On avoiding human contact

The day I realised I preferred phoning my friends when they were out. By Richard Kelly Heft
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The Independent Culture
THE STRANGE thing is I've always thought of myself as a "people person". More and more, though, I find myself thrilled with technology that helps me avoid human contact. Truth is, it's never been a better time to be a hermit.

Just think of how many ways the late 20th century helps us to avoid each other. Take the lowly answering machine, now so ubiquitous it is a rare and strange person indeed who does not own one. Don't you get peeved when you call someone and they don't have one? For me, leaving a message is like getting a receipt when you buy something - it's proof you've been there. It was only when I became aware of my secret relief that various friends were NOT at home that I began to embrace this depersonalising technology.

There are just too many rude people out there and it seems like I've spoken to every one of them on their worst day. Companies are well aware that rude employees can cost them dearly and many go to great lengths to train their "service professionals" in telephone etiquette. It doesn't work.

Despite the best training and the threat that calls will be "monitored for quality purposes" (a refrain routinely heard when you're put on hold here in the US) unpleasant experiences seem inevitable. Me (after 20 minutes on hold): "You guys must be awfully busy, is the wait always so long?"

Voice: "No."

Hanging in mid-air, I try to remain focused on why I called in the first place, and start to wonder if I couldn't figure out how to assemble my Flex-Master all by myself.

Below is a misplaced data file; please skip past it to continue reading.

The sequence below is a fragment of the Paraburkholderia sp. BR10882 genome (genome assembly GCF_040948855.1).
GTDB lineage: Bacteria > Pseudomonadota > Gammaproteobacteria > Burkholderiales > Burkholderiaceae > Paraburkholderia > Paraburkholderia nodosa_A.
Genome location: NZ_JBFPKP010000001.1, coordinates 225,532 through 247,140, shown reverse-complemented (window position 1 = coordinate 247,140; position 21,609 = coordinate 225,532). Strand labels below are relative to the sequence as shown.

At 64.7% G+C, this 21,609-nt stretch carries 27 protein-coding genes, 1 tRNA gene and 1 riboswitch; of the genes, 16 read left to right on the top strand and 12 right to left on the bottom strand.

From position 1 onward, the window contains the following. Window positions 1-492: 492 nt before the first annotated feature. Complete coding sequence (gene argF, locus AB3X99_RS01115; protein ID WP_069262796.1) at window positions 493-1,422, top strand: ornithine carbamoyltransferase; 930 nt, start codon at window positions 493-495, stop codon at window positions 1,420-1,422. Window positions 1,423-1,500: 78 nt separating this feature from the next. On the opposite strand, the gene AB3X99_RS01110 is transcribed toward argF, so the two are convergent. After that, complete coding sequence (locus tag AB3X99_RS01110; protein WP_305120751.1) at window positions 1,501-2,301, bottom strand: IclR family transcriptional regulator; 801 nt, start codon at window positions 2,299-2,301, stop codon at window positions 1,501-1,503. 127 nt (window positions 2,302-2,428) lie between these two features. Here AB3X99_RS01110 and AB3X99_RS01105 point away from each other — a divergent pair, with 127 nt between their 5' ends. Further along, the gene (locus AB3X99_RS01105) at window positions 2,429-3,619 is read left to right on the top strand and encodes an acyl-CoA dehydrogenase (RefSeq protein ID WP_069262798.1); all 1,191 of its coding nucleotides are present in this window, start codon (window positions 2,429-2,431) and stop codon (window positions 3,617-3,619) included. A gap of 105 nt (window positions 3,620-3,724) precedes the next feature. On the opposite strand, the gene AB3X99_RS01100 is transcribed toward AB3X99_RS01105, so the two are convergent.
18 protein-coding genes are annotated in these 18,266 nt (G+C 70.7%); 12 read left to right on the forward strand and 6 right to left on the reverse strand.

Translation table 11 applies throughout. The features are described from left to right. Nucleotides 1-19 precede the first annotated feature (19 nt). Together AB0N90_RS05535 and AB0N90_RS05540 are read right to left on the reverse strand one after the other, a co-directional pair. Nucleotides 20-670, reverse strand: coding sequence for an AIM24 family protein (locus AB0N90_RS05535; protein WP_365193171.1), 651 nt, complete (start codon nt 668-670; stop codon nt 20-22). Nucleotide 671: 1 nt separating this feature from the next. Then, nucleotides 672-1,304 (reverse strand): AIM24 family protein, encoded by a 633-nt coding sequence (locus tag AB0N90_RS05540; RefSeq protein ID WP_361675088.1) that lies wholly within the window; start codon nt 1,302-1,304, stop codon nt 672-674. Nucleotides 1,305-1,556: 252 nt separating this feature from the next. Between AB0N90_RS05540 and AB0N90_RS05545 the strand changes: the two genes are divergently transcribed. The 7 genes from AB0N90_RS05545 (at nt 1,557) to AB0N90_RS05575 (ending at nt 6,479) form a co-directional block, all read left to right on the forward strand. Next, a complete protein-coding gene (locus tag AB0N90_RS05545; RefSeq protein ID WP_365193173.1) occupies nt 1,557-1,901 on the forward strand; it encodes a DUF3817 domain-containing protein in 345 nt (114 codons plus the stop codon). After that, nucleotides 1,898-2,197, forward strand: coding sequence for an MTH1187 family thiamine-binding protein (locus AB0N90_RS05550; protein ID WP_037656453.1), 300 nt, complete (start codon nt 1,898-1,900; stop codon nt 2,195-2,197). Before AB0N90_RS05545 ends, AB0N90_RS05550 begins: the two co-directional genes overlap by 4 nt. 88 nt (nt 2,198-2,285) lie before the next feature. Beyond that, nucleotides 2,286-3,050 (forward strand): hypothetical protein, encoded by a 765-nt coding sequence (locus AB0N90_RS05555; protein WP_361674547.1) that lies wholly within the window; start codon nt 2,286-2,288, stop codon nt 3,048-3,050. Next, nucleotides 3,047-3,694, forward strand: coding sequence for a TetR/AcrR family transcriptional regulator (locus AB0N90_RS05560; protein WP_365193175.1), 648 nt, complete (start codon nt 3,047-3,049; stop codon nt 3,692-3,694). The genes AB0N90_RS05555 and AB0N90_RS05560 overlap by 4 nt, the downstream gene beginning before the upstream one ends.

In fact, I have built in as many technical devices between myself and other people as I can find. These days, I no longer have to call directory assistance when I need a phone listing. I bought a computer CD listing all home and business numbers in the United States - 130 million of them - instantly accessible at the push of a few buttons. I don't have to call the library to find out if the book I want is available. I simply go to their Website and type in the name of the book.

To pay my bills, check on my growing fortune or find out how much I owe on my Visa card, I do it all by computer. Without fail, the bank lets me know before I sign off that it was a pleasure to do business with me. No, the pleasure was all mine.

As for the cash machine, don't get me started. It's a dream friend. Need money? Slip in your card, follow a couple of simple instructions (it's always satisfying to have mastered them) and voila - out pops a wad of notes.

These days the cashpoint does more than dole out cash - it's becoming a tool of democracy. In New York, you can check building inspection records, print application forms for permits, licences or civil service jobs. You can even pay your property taxes with a credit card. The city has installed only 37 machines so far, but a New Jersey company has offered to set up as many as 2,000 for free, saying it can make its money back from advertising, which would appear on the cashpoint screens.

The biggest complaint of the system is that suppliers have been required to include a short video of the mayor, Rudolf Giuliani, hailing the city's experiment as well as a 22-page biography of the mayor touting his first- term achievements.

OK, so there are some bugs in the system. It's certainly better than waiting in long lines (inevitably to be told you're in the wrong one), or to face a clerk who appears to be experiencing a bad-hair life.

"It's like a New York worker who goes 24 hours a day, only it's more friendly," Gregory Davidson, 33, told the New York Times after using one of the machines. "There's no attitude."